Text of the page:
Apprenticeship Novel: Definition and Examples

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      Apprenticeship Novel is a biographical novel, which concentrates on an individual’s youth and his social and moral initiation into adulthood. The genre derives from Goethe’s Wilhelm Meisters Lehrjahre (1795-96) Wilhelm Meisters Apprenticeship). It became a traditional novel form in German literature, and the German word for this type of novel is Buldungsroman. In literature it is also known as a Bildungsroman novel or novel of education formation, or coming-of-age story. It is a literary-genre that focuses on the psychological and moral growth of the protagonist from childhood to adulthood. In this genre, character change is extremely important.

      English examples of this type of novel are Charles Dickens’ David Copperfield (1849-50), and Great Expectations (1861). Thomas Wolfe’s Look Homeward, Angel (1929) is an American example. Apprenticeship novel is a story of the emergence of a personality and a talent, with its implicit motifs of struggle, conflict, suffering, and success. Another good example of this genre is Thomas Hughes’s Tom Brown’s School Days (1857), which involves episodes at Rugby. Samuel Butler’s Way of All Flesh, which was written by 1885 but not published until 1903, remains one of the greatest examples of the modern Bildungsroman. It presents the struggle of a growing soul to further, all unconsciously, the aims of evolution, and is a devastating indictment of Victorian paternal tyranny. But probably James Joyce’s Portrait of the Artist as a Young Man (1916), which portrays the struggle of the nascent artistic temperament to overcome the repressions of family, state, and church, is the unsurpassable model of the form in 20th century. William Golding’s Lord of the Flies (1955) deals with the discovery of evil by a group of shipwrecked middle-class boys brought up in the liberal tradition. J.D. Salinger’s Catcher in the (1951), concerns the attempts of an adolescent American to come to terms with the adult world in a series of brief encounters, ending with his failure and his ensuing mental illness.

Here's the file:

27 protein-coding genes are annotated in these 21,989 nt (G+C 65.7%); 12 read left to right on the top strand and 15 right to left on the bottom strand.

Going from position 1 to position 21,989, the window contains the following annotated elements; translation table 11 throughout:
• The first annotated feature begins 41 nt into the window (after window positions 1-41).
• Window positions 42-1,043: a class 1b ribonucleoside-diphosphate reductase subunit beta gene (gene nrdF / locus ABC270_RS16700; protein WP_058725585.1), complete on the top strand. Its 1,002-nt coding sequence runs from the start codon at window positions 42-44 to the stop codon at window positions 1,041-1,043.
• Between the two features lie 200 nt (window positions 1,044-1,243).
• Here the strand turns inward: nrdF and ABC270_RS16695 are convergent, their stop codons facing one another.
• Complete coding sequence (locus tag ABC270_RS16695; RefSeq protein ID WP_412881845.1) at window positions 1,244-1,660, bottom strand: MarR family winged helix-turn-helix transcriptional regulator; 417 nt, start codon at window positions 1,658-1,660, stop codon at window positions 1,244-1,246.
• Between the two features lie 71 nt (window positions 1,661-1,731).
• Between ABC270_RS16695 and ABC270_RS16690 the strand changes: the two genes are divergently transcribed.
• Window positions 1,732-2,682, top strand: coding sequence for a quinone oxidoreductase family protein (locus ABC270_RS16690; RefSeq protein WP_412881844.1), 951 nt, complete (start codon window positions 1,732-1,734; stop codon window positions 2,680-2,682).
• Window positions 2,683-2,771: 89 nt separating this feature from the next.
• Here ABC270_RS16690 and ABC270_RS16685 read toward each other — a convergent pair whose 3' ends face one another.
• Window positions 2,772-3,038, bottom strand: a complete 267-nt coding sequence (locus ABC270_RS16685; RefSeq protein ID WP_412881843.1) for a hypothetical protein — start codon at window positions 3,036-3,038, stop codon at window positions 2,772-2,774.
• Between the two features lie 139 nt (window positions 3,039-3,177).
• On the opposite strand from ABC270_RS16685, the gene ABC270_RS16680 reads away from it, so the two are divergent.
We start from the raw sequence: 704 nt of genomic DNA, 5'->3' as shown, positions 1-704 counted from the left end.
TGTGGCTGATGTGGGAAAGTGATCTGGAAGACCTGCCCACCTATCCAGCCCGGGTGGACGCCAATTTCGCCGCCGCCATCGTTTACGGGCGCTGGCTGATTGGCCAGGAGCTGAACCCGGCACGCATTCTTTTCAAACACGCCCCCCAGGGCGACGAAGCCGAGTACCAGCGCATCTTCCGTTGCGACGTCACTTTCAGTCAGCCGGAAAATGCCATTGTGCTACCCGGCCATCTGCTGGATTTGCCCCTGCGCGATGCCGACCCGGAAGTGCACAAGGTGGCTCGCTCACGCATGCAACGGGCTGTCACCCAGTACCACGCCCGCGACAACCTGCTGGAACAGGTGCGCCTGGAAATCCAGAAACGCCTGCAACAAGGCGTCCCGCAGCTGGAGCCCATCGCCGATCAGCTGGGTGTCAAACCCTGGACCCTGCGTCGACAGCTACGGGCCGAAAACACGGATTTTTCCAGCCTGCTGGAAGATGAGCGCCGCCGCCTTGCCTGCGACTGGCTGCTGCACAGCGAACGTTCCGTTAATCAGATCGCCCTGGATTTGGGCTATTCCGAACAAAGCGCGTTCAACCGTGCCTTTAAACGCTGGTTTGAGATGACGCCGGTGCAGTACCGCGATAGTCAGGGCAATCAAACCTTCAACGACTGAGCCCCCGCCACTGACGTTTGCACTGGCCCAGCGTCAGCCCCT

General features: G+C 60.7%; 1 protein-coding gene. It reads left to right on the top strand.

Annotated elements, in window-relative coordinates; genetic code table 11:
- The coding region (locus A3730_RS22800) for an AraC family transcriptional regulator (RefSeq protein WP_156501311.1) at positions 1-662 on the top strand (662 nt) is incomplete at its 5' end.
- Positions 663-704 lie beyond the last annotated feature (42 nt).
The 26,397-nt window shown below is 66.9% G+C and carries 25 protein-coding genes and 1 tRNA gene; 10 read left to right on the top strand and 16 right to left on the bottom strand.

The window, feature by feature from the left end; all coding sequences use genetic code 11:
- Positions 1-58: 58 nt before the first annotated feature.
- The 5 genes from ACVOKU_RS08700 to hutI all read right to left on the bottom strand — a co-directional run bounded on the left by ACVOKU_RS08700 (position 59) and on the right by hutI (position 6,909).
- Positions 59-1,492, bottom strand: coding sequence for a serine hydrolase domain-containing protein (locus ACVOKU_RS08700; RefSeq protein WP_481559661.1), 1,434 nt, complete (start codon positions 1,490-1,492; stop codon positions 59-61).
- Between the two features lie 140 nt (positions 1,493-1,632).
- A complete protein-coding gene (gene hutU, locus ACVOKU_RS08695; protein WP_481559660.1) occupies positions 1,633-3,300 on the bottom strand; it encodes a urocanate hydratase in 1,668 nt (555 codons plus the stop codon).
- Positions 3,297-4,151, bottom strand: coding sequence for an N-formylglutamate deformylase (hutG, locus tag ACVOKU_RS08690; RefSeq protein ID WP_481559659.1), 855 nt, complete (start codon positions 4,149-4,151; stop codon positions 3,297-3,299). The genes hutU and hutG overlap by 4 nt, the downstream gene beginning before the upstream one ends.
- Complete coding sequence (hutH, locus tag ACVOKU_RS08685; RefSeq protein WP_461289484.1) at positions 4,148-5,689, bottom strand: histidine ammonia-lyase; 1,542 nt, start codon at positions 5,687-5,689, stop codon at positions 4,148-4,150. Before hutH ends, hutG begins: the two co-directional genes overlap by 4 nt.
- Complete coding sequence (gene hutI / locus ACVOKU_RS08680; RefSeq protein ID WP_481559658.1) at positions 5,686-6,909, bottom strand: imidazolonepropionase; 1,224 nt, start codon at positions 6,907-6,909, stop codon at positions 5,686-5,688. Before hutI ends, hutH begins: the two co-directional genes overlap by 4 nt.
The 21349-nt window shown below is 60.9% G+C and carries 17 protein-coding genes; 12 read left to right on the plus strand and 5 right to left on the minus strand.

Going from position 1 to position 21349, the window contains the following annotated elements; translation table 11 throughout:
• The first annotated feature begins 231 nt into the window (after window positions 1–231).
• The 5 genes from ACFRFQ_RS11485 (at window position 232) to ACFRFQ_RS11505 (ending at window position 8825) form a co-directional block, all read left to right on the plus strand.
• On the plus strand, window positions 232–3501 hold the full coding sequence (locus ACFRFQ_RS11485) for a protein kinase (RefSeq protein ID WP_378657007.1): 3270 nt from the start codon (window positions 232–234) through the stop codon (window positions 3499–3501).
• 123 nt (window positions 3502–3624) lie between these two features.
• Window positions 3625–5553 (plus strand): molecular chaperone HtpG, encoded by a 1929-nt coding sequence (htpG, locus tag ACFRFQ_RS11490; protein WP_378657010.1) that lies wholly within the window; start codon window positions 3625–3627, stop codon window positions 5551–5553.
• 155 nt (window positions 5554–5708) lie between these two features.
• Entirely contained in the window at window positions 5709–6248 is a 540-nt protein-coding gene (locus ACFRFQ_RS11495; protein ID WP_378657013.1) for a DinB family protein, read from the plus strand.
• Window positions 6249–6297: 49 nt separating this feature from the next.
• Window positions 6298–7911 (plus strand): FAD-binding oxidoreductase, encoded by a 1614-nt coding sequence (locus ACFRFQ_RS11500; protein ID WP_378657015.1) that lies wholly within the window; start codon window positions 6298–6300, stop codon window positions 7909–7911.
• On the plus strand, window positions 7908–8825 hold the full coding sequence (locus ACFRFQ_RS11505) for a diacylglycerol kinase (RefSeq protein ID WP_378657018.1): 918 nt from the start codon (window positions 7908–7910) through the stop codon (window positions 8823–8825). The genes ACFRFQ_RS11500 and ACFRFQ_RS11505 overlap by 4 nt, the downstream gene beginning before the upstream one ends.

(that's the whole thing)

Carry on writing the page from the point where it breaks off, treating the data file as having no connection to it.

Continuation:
However, a Bildungsroman novel relates the growing up or “coming of age” of a sensitive person who goes in search of answers to life’s questions with the expectation that these will result from gaining experience of the world. The genre evolved from folklore tales of a dunce or youngest son going out in the world to seek his fortune. Usually in the beginning of the story there is an emotional loss which makes the protagonist leave on his journey. In a Bildungsroman, the goal is maturity, and the protagonist achieves it gradually and with difficulty. The genre often features a main conflict between the main character and society.

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